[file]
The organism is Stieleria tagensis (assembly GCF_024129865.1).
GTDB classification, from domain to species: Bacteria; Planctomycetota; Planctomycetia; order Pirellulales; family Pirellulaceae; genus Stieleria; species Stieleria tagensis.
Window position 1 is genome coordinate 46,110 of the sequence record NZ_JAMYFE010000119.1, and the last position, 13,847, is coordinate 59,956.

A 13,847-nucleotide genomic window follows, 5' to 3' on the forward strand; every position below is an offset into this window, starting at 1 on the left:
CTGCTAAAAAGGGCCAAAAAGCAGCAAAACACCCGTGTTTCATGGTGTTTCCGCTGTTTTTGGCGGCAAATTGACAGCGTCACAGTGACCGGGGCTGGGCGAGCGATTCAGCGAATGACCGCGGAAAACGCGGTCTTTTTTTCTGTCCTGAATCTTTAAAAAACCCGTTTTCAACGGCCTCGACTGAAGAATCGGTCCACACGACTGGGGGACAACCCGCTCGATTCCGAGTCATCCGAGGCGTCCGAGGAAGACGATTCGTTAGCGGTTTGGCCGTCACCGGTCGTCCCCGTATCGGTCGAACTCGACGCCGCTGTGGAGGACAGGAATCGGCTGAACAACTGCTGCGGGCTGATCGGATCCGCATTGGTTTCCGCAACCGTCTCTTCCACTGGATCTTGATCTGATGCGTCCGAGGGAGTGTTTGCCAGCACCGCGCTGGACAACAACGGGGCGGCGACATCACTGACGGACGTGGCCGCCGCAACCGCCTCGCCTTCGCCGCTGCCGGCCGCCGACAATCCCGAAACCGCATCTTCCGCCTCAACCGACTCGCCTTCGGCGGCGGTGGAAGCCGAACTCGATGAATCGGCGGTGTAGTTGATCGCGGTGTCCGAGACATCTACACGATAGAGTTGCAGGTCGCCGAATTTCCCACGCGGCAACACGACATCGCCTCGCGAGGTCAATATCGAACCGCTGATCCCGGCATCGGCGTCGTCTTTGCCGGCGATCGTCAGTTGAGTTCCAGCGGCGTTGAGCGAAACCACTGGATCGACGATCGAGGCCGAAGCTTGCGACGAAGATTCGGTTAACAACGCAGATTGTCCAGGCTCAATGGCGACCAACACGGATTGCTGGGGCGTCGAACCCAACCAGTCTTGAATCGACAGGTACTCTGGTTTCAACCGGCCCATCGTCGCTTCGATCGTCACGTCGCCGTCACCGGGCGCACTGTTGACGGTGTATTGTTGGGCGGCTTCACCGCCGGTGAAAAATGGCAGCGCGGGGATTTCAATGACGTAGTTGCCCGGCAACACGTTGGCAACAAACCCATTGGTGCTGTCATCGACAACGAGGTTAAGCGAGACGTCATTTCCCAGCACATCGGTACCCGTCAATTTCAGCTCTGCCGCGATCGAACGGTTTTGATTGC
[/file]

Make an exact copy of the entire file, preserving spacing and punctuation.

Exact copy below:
The organism is Stieleria tagensis (assembly GCF_024129865.1).
GTDB classification, from domain to species: Bacteria; Planctomycetota; Planctomycetia; order Pirellulales; family Pirellulaceae; genus Stieleria; species Stieleria tagensis.
Window position 1 is genome coordinate 46,110 of the sequence record NZ_JAMYFE010000119.1, and the last position, 13,847, is coordinate 59,956.

A 13,847-nucleotide genomic window follows, 5' to 3' on the forward strand; every position below is an offset into this window, starting at 1 on the left:
CTGCTAAAAAGGGCCAAAAAGCAGCAAAACACCCGTGTTTCATGGTGTTTCCGCTGTTTTTGGCGGCAAATTGACAGCGTCACAGTGACCGGGGCTGGGCGAGCGATTCAGCGAATGACCGCGGAAAACGCGGTCTTTTTTTCTGTCCTGAATCTTTAAAAAACCCGTTTTCAACGGCCTCGACTGAAGAATCGGTCCACACGACTGGGGGACAACCCGCTCGATTCCGAGTCATCCGAGGCGTCCGAGGAAGACGATTCGTTAGCGGTTTGGCCGTCACCGGTCGTCCCCGTATCGGTCGAACTCGACGCCGCTGTGGAGGACAGGAATCGGCTGAACAACTGCTGCGGGCTGATCGGATCCGCATTGGTTTCCGCAACCGTCTCTTCCACTGGATCTTGATCTGATGCGTCCGAGGGAGTGTTTGCCAGCACCGCGCTGGACAACAACGGGGCGGCGACATCACTGACGGACGTGGCCGCCGCAACCGCCTCGCCTTCGCCGCTGCCGGCCGCCGACAATCCCGAAACCGCATCTTCCGCCTCAACCGACTCGCCTTCGGCGGCGGTGGAAGCCGAACTCGATGAATCGGCGGTGTAGTTGATCGCGGTGTCCGAGACATCTACACGATAGAGTTGCAGGTCGCCGAATTTCCCACGCGGCAACACGACATCGCCTCGCGAGGTCAATATCGAACCGCTGATCCCGGCATCGGCGTCGTCTTTGCCGGCGATCGTCAGTTGAGTTCCAGCGGCGTTGAGCGAAACCACTGGATCGACGATCGAGGCCGAAGCTTGCGACGAAGATTCGGTTAACAACGCAGATTGTCCAGGCTCAATGGCGACCAACACGGATTGCTGGGGCGTCGAACCCAACCAGTCTTGAATCGACAGGTACTCTGGTTTCAACCGGCCCATCGTCGCTTCGATCGTCACGTCGCCGTCACCGGGCGCACTGTTGACGGTGTATTGTTGGGCGGCTTCACCGCCGGTGAAAAATGGCAGCGCGGGGATTTCAATGACGTAGTTGCCCGGCAACACGTTGGCAACAAACCCATTGGTGCTGTCATCGACAACGAGGTTAAGCGAGACGTCATTTCCCAGCACATCGGTACCCGTCAATTTCAGCTCTGCCGCGATCGAACGGTTTTGATTGC